Förebygger medling återfall i brott bland unga gärningsmän En återfallsstudie av medlingsverksamheterna i Hudiksvall & Örnsköldsvik

Detta är en avhandling från Umeå : Umeå universitet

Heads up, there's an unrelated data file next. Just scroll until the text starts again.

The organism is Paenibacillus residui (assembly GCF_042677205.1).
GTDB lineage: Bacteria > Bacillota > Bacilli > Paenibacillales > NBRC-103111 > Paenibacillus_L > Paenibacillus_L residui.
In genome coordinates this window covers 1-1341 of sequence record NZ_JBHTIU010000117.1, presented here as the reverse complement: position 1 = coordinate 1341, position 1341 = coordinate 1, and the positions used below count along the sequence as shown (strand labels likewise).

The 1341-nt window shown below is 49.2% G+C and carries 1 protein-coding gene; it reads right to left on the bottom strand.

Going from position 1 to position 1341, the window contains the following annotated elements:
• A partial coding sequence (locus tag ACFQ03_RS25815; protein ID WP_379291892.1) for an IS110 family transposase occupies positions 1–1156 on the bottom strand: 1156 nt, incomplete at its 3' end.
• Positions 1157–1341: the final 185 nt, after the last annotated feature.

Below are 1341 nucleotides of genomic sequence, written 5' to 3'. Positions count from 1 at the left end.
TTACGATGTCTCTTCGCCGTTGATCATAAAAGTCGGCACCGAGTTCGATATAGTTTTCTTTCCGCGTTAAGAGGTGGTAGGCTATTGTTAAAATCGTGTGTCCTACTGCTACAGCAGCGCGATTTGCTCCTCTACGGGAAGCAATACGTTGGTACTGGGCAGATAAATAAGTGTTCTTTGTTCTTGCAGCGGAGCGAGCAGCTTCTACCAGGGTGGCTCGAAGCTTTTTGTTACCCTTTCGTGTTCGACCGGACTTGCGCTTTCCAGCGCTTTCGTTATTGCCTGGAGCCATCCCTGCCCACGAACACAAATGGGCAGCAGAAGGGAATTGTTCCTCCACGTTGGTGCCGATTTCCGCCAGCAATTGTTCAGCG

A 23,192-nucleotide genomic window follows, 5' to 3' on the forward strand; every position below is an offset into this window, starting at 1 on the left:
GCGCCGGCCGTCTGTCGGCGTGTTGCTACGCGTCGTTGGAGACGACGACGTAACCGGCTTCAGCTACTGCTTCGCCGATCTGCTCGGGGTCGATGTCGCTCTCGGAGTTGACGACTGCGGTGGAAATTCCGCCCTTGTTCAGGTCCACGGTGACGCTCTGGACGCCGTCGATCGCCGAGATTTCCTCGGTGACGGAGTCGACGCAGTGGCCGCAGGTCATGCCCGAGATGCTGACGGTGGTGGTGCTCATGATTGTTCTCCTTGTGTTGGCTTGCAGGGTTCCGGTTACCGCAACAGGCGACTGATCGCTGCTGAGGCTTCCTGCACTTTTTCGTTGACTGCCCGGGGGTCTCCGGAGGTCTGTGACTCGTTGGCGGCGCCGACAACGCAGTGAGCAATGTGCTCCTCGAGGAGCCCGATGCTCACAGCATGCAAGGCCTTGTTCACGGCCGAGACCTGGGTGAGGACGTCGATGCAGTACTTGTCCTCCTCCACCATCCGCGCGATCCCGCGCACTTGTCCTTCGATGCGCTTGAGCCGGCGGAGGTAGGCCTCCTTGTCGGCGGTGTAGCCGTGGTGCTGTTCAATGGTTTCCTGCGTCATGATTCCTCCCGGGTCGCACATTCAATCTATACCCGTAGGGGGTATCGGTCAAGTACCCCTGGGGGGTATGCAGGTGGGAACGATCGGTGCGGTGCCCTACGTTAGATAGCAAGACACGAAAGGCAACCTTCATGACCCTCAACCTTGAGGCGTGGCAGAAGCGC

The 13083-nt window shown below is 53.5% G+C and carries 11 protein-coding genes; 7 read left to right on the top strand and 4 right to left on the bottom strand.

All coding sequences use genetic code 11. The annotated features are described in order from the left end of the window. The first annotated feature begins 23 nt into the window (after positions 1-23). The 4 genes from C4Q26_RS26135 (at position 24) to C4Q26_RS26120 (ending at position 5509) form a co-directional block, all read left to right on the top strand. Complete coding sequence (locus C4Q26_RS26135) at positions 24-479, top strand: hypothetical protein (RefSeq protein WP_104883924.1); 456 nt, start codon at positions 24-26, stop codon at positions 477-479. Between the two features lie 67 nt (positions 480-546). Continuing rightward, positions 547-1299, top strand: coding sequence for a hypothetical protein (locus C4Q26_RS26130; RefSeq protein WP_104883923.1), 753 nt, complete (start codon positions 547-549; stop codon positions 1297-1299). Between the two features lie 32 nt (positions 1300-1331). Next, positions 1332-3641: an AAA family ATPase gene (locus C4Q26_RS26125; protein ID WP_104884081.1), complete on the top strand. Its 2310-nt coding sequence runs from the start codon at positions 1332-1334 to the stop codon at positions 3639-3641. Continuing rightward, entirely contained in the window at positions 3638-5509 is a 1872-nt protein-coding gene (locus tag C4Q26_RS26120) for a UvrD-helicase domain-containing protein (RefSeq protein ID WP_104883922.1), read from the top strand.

Sammanfattning: The purpose of this study is to investigate mediation’s crime prevention effects. The question that has been answered is: which crime prevention effects mediation has had on young criminals who have participated in mediation programs? The investigation was made in relation to a comparable control group and included a reoffence analysis based on a multivariate analysis. This reoffence study mainly focuses on that the mediation prevents crime through the feelings of shame that the young perpetrator has due to the fact that the crime has been made clear and reinforced at the mediation meeting. The following hypothesis is addressed in this study: Mediation involves the trust between the young perpetrator and his/her parents and has a conflict-solving and crime-prevention effect. By committing a crime, the youth has broken the trust with his/her parents, who have condemned the action. The parents feel the shame from those around them, and because of this resume their position against the youth. The main conclusion is that the total population of youths who participated in mediation programs relapsed into crime to a lesser extent than the youths who did not participate in mediation. The risk for a relapse was twice as high for the youths who did not participate in mediation. A statistically significant relationship emerged between mediation and relapse with regard to party and person plaintiff status, but it is not possible to draw any conclusions whether mediation has a better or worse effect between plaintiff status. The significant effect of relapse for respective gender showed that girls relapsed to a lesser extent than boys. It was not possible to statistically determine whether the youths who were born abroad respective born i Sweden have relapsed to a greater extent. Regarding the age groups there was no statistically significant relationship as to whether youths relapsed to a greater or lesser extent depending on whether they were under or over fifteen years of age. Furthermore, it has not been possible to statistically determine whether group mediation has had a different outcome in relapse frequency as compared to individual mediation, and it has not been possible to distinguish whether compensation at mediation has had any effect. There emerged significant relationships between mediation and relapse for the crime categories ‘crime against life and health’, ‘crime against freedom and peace’, ‘burglary, robbery and other theft crimes’ and ‘vandalism’.